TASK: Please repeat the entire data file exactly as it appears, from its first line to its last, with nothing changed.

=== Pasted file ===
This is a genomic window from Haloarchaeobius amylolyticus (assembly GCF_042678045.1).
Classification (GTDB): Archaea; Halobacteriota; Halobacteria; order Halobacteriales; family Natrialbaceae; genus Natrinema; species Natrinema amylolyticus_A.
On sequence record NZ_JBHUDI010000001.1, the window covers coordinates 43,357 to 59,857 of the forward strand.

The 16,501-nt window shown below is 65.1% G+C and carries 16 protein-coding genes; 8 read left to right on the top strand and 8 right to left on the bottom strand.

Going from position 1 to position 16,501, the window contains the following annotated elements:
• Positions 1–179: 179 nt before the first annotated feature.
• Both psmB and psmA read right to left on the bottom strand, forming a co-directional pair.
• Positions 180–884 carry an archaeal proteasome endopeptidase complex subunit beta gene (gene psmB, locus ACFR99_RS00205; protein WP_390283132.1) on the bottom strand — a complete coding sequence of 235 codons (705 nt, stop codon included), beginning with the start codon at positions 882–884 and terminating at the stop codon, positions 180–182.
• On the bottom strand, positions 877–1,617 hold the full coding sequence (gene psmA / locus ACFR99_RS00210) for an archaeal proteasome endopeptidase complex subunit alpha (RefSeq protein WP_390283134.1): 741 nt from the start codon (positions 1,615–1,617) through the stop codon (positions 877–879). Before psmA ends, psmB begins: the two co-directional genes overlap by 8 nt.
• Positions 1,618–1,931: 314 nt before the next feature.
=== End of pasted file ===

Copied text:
This is a genomic window from Haloarchaeobius amylolyticus (assembly GCF_042678045.1).
Classification (GTDB): Archaea; Halobacteriota; Halobacteria; order Halobacteriales; family Natrialbaceae; genus Natrinema; species Natrinema amylolyticus_A.
On sequence record NZ_JBHUDI010000001.1, the window covers coordinates 43,357 to 59,857 of the forward strand.

The 16,501-nt window shown below is 65.1% G+C and carries 16 protein-coding genes; 8 read left to right on the top strand and 8 right to left on the bottom strand.

Going from position 1 to position 16,501, the window contains the following annotated elements:
• Positions 1–179: 179 nt before the first annotated feature.
• Both psmB and psmA read right to left on the bottom strand, forming a co-directional pair.
• Positions 180–884 carry an archaeal proteasome endopeptidase complex subunit beta gene (gene psmB, locus ACFR99_RS00205; protein WP_390283132.1) on the bottom strand — a complete coding sequence of 235 codons (705 nt, stop codon included), beginning with the start codon at positions 882–884 and terminating at the stop codon, positions 180–182.
• On the bottom strand, positions 877–1,617 hold the full coding sequence (gene psmA / locus ACFR99_RS00210) for an archaeal proteasome endopeptidase complex subunit alpha (RefSeq protein WP_390283134.1): 741 nt from the start codon (positions 1,615–1,617) through the stop codon (positions 877–879). Before psmA ends, psmB begins: the two co-directional genes overlap by 8 nt.
• Positions 1,618–1,931: 314 nt before the next feature.